24. Irv Smith (Age 20)- Alabama – Minnesota Vikings (Pick No. 50)

Pre-Draft Rank: No. 22

Profile: Smith (6’2/242) is an intriguing prospect out of Alabama who was fairly productive with 707 yards and eight touchdowns on 44 receptions (16.1 yards per reception) in 2018.

His athletic testing at the NFL Scouting Combine was encouraging with a 4.63-second 40-yard dash and 69th percentile speed score.

He also finished second in the class in yards per route run (2.56) among tight ends in this draft class.

NFL Media’s Lance Zierlein compared Smith to NFL TE Ben Watson, a fair comparison that encapsulates Smith’s potential outlook.

Fantasy Outlook: Minnesota is a great landing spot for Smith who will be able to play behind Kyle Rudolph for a season. Tight Ends generally take a bit longer than other positions to develop so a year of low usage and development isn’t a bad thing for Smith. Rudolph’s contract is up at the end of this season and he was the subject of numerous trade rumors so Smith’s name could be called even sooner than we think. Regardless, Smith is a low-risk, high-upside tight end that can make an impact on a dynasty roster in 2020 and potentially even sooner.

25. Damien Harris (Age 22) – Alabama – New England Patriots (Pick No. 87)

Pre-Draft Rank: No. 19

Profile: Harris (5’10/216) was the second running back from Alabama off the board with Josh Jacobs getting selected in the 1st round. Harris was the more productive of the two, racking up 3,070 rushing yards on 477 carries (6.4 yards per carry) in his career at Bama. Despite the production, Jacobs has more projectable NFL traits and offers a lot more upside.

Harris showed he’s a capable pass-catcher with 52 receptions for 407 yards in four seasons. He was a tough player to judge on film because he was oftentimes running through gaping holes due to Alabama’s strong offensive line play. He was still able to add yards due to his own ability, but not as much as I would like to see.

Fantasy Outlook: My pre-draft analysis still rings true: “Harris is capable of taking over three-down work in the NFL but doesn’t do anything overly well to suggest that he could win the starting job away from a current veteran. I view him as a low-upside, high-floor backup who could luck his way into a starting role after an injury.”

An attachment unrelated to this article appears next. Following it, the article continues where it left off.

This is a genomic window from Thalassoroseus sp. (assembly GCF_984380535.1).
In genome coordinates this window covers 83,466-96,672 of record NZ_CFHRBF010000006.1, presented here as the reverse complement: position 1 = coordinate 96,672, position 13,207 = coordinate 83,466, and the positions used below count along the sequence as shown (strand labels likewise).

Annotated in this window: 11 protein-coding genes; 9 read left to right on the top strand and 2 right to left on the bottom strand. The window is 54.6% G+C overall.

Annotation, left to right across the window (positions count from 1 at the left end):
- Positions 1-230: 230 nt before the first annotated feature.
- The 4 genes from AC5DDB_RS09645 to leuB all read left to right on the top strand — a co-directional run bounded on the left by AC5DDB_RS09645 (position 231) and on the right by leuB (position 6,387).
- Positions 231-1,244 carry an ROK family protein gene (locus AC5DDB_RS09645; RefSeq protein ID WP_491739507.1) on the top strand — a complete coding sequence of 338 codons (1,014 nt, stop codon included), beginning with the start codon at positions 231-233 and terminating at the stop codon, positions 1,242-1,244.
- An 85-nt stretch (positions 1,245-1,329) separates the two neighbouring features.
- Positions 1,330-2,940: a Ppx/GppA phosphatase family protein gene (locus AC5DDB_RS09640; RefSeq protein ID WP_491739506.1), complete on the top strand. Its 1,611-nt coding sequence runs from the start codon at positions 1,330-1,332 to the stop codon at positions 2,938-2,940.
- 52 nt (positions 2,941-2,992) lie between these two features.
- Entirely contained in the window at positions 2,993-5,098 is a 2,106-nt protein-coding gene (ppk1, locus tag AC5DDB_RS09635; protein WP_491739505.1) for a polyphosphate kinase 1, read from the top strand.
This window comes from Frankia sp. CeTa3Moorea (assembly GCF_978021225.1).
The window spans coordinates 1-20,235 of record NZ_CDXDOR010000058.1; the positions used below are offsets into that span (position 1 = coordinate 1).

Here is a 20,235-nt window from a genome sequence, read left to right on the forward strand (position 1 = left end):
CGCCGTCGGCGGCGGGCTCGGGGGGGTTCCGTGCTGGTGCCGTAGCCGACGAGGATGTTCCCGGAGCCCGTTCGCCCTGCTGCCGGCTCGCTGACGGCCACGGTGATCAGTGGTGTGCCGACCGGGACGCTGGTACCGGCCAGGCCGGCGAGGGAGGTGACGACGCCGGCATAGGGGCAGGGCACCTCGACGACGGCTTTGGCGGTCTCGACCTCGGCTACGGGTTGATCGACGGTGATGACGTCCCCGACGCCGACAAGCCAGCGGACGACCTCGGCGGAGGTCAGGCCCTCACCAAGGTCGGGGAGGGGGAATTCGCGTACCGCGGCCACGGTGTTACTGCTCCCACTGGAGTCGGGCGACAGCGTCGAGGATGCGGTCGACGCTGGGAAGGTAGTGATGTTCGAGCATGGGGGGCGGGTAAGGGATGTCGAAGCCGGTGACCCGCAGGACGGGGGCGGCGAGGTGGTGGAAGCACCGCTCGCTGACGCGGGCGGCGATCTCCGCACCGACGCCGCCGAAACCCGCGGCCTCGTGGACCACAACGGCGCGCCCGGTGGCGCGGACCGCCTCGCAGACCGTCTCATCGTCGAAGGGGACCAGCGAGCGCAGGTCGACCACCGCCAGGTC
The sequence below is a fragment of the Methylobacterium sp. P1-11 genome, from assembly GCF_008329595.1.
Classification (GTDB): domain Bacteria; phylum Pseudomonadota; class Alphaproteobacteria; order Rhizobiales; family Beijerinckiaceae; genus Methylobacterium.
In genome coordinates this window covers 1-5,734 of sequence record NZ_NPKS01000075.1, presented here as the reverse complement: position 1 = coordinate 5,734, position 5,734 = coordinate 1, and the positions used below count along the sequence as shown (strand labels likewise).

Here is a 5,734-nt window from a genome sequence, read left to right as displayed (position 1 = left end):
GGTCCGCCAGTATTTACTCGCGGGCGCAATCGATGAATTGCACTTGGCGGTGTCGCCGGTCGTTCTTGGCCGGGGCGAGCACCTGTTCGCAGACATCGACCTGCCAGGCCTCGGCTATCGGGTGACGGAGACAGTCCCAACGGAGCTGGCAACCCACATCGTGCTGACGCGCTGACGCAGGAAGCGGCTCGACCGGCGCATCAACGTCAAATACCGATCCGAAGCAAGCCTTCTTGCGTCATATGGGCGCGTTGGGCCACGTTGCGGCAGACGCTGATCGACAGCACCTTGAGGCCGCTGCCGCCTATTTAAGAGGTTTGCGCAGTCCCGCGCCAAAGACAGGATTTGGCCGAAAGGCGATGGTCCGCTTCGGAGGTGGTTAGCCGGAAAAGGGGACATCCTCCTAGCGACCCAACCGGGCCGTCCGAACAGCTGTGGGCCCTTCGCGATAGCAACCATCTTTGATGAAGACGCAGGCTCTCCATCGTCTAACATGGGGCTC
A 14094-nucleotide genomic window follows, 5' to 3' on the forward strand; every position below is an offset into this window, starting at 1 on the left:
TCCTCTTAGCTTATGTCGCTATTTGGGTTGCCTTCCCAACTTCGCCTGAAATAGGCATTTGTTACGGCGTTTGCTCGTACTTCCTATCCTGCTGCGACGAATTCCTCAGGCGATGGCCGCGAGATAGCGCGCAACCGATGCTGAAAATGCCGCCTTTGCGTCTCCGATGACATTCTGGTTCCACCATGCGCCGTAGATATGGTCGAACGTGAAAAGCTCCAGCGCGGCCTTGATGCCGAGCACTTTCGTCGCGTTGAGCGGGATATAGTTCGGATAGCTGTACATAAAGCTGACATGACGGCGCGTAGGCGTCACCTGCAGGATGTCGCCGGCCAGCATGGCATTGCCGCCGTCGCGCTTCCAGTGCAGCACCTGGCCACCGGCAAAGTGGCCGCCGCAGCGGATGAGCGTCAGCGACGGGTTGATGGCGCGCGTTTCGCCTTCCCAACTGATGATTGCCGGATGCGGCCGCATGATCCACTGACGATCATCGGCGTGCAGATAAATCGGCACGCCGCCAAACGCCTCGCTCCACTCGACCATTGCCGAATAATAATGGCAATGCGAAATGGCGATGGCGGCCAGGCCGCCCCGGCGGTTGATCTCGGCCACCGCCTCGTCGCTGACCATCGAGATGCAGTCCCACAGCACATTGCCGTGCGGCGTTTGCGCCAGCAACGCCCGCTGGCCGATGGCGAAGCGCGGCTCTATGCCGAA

On New England, Harris will be a capable backup but shouldn’t see more than 3-5 touches in a game without an injury to either James White or Sony Michel. The Patriots drafting Harris likely means Rex Burkhead will be a roster casualty. Harris has a lot of upside if an injury occurs but is otherwise a RB4 in fantasy leagues.

26. Jace Sternberger (Age 22) – Texas A&M - Green Bay Packers (Pick No. 75)

Pre-Draft Rank: N/A

Profile: Sternberger (6’4/251) declared for the draft after turning in a productive redshirt junior season at Texas A&M. He racked up 832 receiving yards and 10 touchdowns on 48 receptions (17.3 YPR) after catching just one pass in two seasons at Kansas, his former school.

He turned in average athletic testing numbers with a 57th percentile size adjusted speed score and 62nd percentile 20-yard shuttle.

Fantasy Outlook: Sternberger isn’t overly exciting as a prospect as a one-year producer and posting extremely average athleticism. His landing spot in Green Bay is highly interesting as Jimmy Graham doesn’t have much left in the tank and Aaron Rodgers’ retirement isn’t within the foreseeable future. He’ll likely take a season or two to produce but could be a TE1 once he hits his stride.

27. Bryce Love (Age 21)- Stanford – Washington Redskins (Pick No. 112)

Pre-Draft Rank: No. 26

Profile: Love (5’9/200) was uber productive in college, especially during the 2017 season. He rattled off 2,118 rushing yards and 19 touchdowns on just 263 carries (8.1 yards per carry).

His senior season caused his draft stock to plummet after only rushing for 4.5 yards per carry to the tune of 739 yards and six touchdowns. A lot of his inefficiencies were due to a variety of lingering injuries.

He then suffered a torn ACL in Stanford’s final game and is currently recovering from that. He wasn’t able to perform athletic testing at the NFL Scouting Combine.

Fantasy Outlook: Love landing with the Redskins was a bit disappointing, but his fourth-round selection was not. He was projected to be a late Day 3 player rather than an early Day 3 selection. The Redskins decision to take Love either reflects uncertainty with Derrius Guice’s recovery or them viewing Love as a low-risk, high-upside back given the price tag. Either way, he is worth a late flier in dynasty rookie drafts.

28. Kahale Warring (Age 22) – San Diego State – Houston Texans (Pick No. 86)